He mostly worked as a sculptor and so he was used to using his hands. They were interesting hands. Purposeful like a carpenter, but soft like a musician. Sometimes, he took hold of Maria’s hand when they walked around Merri Creek which ran through Charlie’s hillside property. As he was generally an affectionate person, it seemed natural enough and neither said anything about it. They just enjoyed it; walking together, next to the creek, listening to the wind, watching the water, calmly talking about life. It made Maria think about the body and the ways we connect with each other through our body.
“Oh, don’t ask me that,” said Charlie when Maria asked her what she thought was the best approach to sexual relationships. “I have had problems in all my relationships.”
Maria sensed that Charlie was about to go on a long elaboration of all those problems. “What does Erdo say?” she quickly asked.
Charlie turned her attention to Erdo. “He says that we use sex as a way of trying to complete ourselves because we are so fragmented.”
That doesn’t sound very encouraging, thought Maria.
“He also says that we are drawn to people who have something that we need,” said Charlie. “By uniting with them, we think that we will be able to gain the coveted thing.”
Oh, that sounds even worse, thought Maria. “Does he say anything good about it?” she asked.
“Yes, he does,” said Charlie. “He says that even though our most prized personal bondings are generally selfish and egocentric, they are also our saviour. Through them, we learn to see the essence of ourselves, the other, and life. Our relationships are transformed and so are we. ‘Offer your relationships to God and you will not be disappointed with what is made of them,’ he says.”
Maria pondered that most people simply wanted to use sex for their own purposes, not be used by it for a purpose other than the one they had in mind. Life is tricky, she thought. Maybe, it is not so much deceptive as it is wise and kind and knows how to get our attention. That thought satisfied Maria and she felt it was a direction to head towards.
One morning, Maria was walking with Gabriel as they had arranged to meet for coffee while he was in Waldmeer. They decided not to go to Maria’s workplace, Waldmeer Corner Store and Cafe. There was only one other decent cafe in town. As Farkas no longer went to the cafe Maria worked in, he got his coffee from the other cafe and was walking out the door as Gabriel and Maria were walking in.
“Hello, Farkas. You know Gabriel, of course,” said Maria cheerfully.
The air was thickening quickly. After a tense hello on both sides, Farkas decided he was not quite finished with the conversation.
“How are things in the city with the boys?” Farkas asked Gabriel with obvious ill intent.
Gabriel raised his eyebrows slightly and spoke in a slow and deliberate voice. “Yeah, good thanks. How ’bout you, Farkas?” said Gabriel pronouncing Farkas as F**kass instead of Far-kus.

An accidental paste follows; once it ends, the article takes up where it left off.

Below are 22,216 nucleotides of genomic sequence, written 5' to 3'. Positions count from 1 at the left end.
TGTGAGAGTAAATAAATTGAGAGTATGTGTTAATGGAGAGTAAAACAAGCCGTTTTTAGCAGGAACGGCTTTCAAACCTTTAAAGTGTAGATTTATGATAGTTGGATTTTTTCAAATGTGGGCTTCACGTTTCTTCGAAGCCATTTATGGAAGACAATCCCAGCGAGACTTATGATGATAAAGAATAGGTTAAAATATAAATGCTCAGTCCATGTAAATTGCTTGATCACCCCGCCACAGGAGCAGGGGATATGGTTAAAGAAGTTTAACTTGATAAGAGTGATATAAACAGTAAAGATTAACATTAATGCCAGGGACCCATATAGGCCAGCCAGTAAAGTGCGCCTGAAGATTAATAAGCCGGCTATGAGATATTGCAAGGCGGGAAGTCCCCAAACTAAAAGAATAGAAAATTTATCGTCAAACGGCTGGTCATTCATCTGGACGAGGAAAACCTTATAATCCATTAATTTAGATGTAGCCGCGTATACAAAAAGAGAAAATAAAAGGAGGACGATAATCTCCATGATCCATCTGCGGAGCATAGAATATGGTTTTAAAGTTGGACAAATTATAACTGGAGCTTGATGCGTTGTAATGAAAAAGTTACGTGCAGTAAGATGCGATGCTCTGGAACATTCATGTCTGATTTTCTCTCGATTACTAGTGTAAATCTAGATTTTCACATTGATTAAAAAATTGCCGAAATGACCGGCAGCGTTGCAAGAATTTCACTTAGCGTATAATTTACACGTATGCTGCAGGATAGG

Oh my God, thought Maria. That’s a red flag to a bull. This is getting serious. She looked at both men, neither of whom were paying the slightest bit of attention to her. They were way too interested in insulting the other. Suddenly, it all seemed terribly funny. She couldn’t help but laugh. Both men were surprised and annoyed that she was interrupting them. They looked at her as if to say, Why are you even standing there? And, anyway, you’re really too weird, sometimes. Nevertheless, the tension had been broken.
“I don’t know why I was given such a ridiculous name,” Farkas suddenly said with a smile. “I have enough trouble in life without having to fight every Tom, Dick, and Harry for my dignity.”
Maria took the opportunity to leave her two friends. “I’ll catch you later, Gabriel,” said Maria. When she was half-way down the street, she glanced towards them and could see that they were tentatively chatting to each other. Perhaps, not best friends, she thought, but with the respect that is due.
In the Leleks:
It had been raining all week in Waldmeer. Some of the roads had closed due to landslides. There was mud everywhere. Maria had been having nightmares. On the way to see Erdo, she had a foreboding feeling which was made worse by him not being there when she arrived. She crossed the rampaging river and decided to walk up the hill which Erdo normally came from. The forest was getting darker. It must be going to rain again, thought Maria. The nightmare was creeping in. Sensing it, she walked more slowly until her footsteps were silent and carefully making their way through the trees, lest she offend the approaching enemy. She didn’t want to continue but going back seemed as daunting as going forward.
As soon as she reached the top of the hill, she stopped dead in her tracks. A dense and terrible power was coming up from the valley and deliberately moving towards her. The nightmare was back and far worse than before. This was out of her depth. It seemed all the evil in this world and more. She felt its intention was to sweep her up effortlessly with barely a glance, crush every bone in her body, and drop her to die painfully somewhere below. Terror immobilised both her body and her mind. Wake up, she heard herself say. This time there was no waking up because she wasn’t asleep. She was a tiny leaf, about to be brutally crushed. As the pressure from the monster was closing in on her, a distant memory called from deep within her.
Maria, it is I, said a female voice. I am with you. I never left you. I know this monster. It is defeatable. Listen carefully to me. You made the monster. Now, unmake it.
The voice was familiar, yet Maria didn’t know who it was. At this point, it didn’t matter.
“Unmake it? How? I am terrified and it is crushing me,” said Maria.
Stand your ground. Do not close your eyes. Look at it, said the voice.
Maria looked. It was horrible. Suffering and pain.
Look deeper, said the voice. It is the world that you and your brothers and sisters have created. It is but a nightmare.
As Maria looked more closely, her terror started to soften.
Let it be blown away as nothing. I am here waiting for you, said the voice.
“Let it be blown away as nothing. I am here waiting for you,” repeated Maria.
The darkness was breaking up. Maria’s body was no longer under pressure. The trees were becoming visible. The sun started to glisten on the wet leaves. There settled a sense of harmony, peace, and safety. Maria felt that it would be impossible for anything to ever hurt her again.
Erdo walked over the hill as if nothing had happened. “I am sorry that I am late, Maria. Did you need me?”
“I am fine, thanks, Erdo,” was all Maria could say. “I will be going home now.”
As Maria calmly and gratefully walked back to her car, she sensed that she was becoming a different person; that she had aged many years; perhaps, many lifetimes in those few moments. She had never felt so well, hopeful, and content.
“Well done, Amira,” Erdo called out to Maria as he waved from the top of the hill.
Amira? Maria thought. Erdo is old. Sometimes, he gets his students’ names muddled up.